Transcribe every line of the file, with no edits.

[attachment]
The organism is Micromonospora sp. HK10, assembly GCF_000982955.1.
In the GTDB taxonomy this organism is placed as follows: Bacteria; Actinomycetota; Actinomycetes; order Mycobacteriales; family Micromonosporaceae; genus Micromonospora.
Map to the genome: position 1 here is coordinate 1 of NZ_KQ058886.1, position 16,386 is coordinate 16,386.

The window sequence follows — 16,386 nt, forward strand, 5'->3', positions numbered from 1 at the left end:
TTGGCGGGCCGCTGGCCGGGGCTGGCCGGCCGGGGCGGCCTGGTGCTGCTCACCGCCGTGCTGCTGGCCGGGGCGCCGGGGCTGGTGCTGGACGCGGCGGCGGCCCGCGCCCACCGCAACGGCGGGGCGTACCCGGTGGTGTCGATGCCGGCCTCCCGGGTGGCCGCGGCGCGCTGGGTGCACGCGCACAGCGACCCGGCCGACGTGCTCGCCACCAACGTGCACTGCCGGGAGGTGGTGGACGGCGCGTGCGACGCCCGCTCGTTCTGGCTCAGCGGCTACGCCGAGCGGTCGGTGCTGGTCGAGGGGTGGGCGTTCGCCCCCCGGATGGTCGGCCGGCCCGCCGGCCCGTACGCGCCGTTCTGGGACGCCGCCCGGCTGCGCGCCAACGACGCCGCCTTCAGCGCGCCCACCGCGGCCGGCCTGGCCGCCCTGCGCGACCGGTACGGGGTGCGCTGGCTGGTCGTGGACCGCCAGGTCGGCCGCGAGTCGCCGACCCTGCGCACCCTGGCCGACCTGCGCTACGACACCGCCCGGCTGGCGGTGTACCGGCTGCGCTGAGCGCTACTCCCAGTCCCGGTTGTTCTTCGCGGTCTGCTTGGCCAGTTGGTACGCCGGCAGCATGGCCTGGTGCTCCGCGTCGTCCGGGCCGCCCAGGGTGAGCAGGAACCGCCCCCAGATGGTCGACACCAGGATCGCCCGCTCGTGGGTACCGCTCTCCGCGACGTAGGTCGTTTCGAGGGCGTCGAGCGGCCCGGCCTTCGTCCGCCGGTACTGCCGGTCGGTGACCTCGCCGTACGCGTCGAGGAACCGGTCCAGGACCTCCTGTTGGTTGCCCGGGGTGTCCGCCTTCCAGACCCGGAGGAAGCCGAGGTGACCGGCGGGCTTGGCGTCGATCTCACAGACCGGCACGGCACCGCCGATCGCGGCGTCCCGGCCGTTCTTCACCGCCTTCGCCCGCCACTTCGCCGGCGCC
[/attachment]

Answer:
The organism is Micromonospora sp. HK10, assembly GCF_000982955.1.
In the GTDB taxonomy this organism is placed as follows: Bacteria; Actinomycetota; Actinomycetes; order Mycobacteriales; family Micromonosporaceae; genus Micromonospora.
Map to the genome: position 1 here is coordinate 1 of NZ_KQ058886.1, position 16,386 is coordinate 16,386.

The window sequence follows — 16,386 nt, forward strand, 5'->3', positions numbered from 1 at the left end:
TTGGCGGGCCGCTGGCCGGGGCTGGCCGGCCGGGGCGGCCTGGTGCTGCTCACCGCCGTGCTGCTGGCCGGGGCGCCGGGGCTGGTGCTGGACGCGGCGGCGGCCCGCGCCCACCGCAACGGCGGGGCGTACCCGGTGGTGTCGATGCCGGCCTCCCGGGTGGCCGCGGCGCGCTGGGTGCACGCGCACAGCGACCCGGCCGACGTGCTCGCCACCAACGTGCACTGCCGGGAGGTGGTGGACGGCGCGTGCGACGCCCGCTCGTTCTGGCTCAGCGGCTACGCCGAGCGGTCGGTGCTGGTCGAGGGGTGGGCGTTCGCCCCCCGGATGGTCGGCCGGCCCGCCGGCCCGTACGCGCCGTTCTGGGACGCCGCCCGGCTGCGCGCCAACGACGCCGCCTTCAGCGCGCCCACCGCGGCCGGCCTGGCCGCCCTGCGCGACCGGTACGGGGTGCGCTGGCTGGTCGTGGACCGCCAGGTCGGCCGCGAGTCGCCGACCCTGCGCACCCTGGCCGACCTGCGCTACGACACCGCCCGGCTGGCGGTGTACCGGCTGCGCTGAGCGCTACTCCCAGTCCCGGTTGTTCTTCGCGGTCTGCTTGGCCAGTTGGTACGCCGGCAGCATGGCCTGGTGCTCCGCGTCGTCCGGGCCGCCCAGGGTGAGCAGGAACCGCCCCCAGATGGTCGACACCAGGATCGCCCGCTCGTGGGTACCGCTCTCCGCGACGTAGGTCGTTTCGAGGGCGTCGAGCGGCCCGGCCTTCGTCCGCCGGTACTGCCGGTCGGTGACCTCGCCGTACGCGTCGAGGAACCGGTCCAGGACCTCCTGTTGGTTGCCCGGGGTGTCCGCCTTCCAGACCCGGAGGAAGCCGAGGTGACCGGCGGGCTTGGCGTCGATCTCACAGACCGGCACGGCACCGCCGATCGCGGCGTCCCGGCCGTTCTTCACCGCCTTCGCCCGCCACTTCGCCGGCGCC